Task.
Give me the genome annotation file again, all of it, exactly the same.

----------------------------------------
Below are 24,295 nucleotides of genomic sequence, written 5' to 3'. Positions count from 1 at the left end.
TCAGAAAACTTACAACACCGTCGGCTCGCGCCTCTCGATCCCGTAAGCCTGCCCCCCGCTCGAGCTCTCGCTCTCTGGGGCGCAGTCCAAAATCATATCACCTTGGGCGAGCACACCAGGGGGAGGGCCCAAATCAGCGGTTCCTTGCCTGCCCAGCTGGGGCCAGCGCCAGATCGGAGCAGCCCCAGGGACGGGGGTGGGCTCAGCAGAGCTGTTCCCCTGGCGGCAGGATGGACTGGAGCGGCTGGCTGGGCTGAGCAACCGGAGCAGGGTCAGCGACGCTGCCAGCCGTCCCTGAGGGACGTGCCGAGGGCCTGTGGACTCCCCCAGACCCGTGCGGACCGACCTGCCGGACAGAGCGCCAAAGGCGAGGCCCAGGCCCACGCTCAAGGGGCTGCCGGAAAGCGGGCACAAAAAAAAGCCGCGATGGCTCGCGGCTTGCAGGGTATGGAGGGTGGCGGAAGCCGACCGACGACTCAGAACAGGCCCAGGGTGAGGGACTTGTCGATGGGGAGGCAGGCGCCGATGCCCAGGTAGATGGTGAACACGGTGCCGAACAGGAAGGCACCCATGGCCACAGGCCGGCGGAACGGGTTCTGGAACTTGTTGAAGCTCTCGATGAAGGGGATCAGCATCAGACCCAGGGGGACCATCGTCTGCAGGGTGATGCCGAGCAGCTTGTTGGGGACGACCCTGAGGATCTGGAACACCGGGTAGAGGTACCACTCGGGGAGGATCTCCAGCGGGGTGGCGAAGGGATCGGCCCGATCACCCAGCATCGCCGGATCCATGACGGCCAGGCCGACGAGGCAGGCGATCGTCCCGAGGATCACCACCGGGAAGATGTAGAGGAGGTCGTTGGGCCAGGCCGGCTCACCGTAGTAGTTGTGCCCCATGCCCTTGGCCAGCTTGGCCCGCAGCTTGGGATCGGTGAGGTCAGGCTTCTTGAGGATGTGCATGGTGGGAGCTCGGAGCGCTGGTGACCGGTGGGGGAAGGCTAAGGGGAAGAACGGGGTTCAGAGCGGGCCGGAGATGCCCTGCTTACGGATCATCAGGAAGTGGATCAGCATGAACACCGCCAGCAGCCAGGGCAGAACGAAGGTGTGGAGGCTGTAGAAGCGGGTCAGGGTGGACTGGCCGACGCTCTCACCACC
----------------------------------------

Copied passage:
Below are 24,295 nucleotides of genomic sequence, written 5' to 3'. Positions count from 1 at the left end.
TCAGAAAACTTACAACACCGTCGGCTCGCGCCTCTCGATCCCGTAAGCCTGCCCCCCGCTCGAGCTCTCGCTCTCTGGGGCGCAGTCCAAAATCATATCACCTTGGGCGAGCACACCAGGGGGAGGGCCCAAATCAGCGGTTCCTTGCCTGCCCAGCTGGGGCCAGCGCCAGATCGGAGCAGCCCCAGGGACGGGGGTGGGCTCAGCAGAGCTGTTCCCCTGGCGGCAGGATGGACTGGAGCGGCTGGCTGGGCTGAGCAACCGGAGCAGGGTCAGCGACGCTGCCAGCCGTCCCTGAGGGACGTGCCGAGGGCCTGTGGACTCCCCCAGACCCGTGCGGACCGACCTGCCGGACAGAGCGCCAAAGGCGAGGCCCAGGCCCACGCTCAAGGGGCTGCCGGAAAGCGGGCACAAAAAAAAGCCGCGATGGCTCGCGGCTTGCAGGGTATGGAGGGTGGCGGAAGCCGACCGACGACTCAGAACAGGCCCAGGGTGAGGGACTTGTCGATGGGGAGGCAGGCGCCGATGCCCAGGTAGATGGTGAACACGGTGCCGAACAGGAAGGCACCCATGGCCACAGGCCGGCGGAACGGGTTCTGGAACTTGTTGAAGCTCTCGATGAAGGGGATCAGCATCAGACCCAGGGGGACCATCGTCTGCAGGGTGATGCCGAGCAGCTTGTTGGGGACGACCCTGAGGATCTGGAACACCGGGTAGAGGTACCACTCGGGGAGGATCTCCAGCGGGGTGGCGAAGGGATCGGCCCGATCACCCAGCATCGCCGGATCCATGACGGCCAGGCCGACGAGGCAGGCGATCGTCCCGAGGATCACCACCGGGAAGATGTAGAGGAGGTCGTTGGGCCAGGCCGGCTCACCGTAGTAGTTGTGCCCCATGCCCTTGGCCAGCTTGGCCCGCAGCTTGGGATCGGTGAGGTCAGGCTTCTTGAGGATGTGCATGGTGGGAGCTCGGAGCGCTGGTGACCGGTGGGGGAAGGCTAAGGGGAAGAACGGGGTTCAGAGCGGGCCGGAGATGCCCTGCTTACGGATCATCAGGAAGTGGATCAGCATGAACACCGCCAGCAGCCAGGGCAGAACGAAGGTGTGGAGGCTGTAGAAGCGGGTCAGGGTGGACTGGCCGACGCTCTCACCACC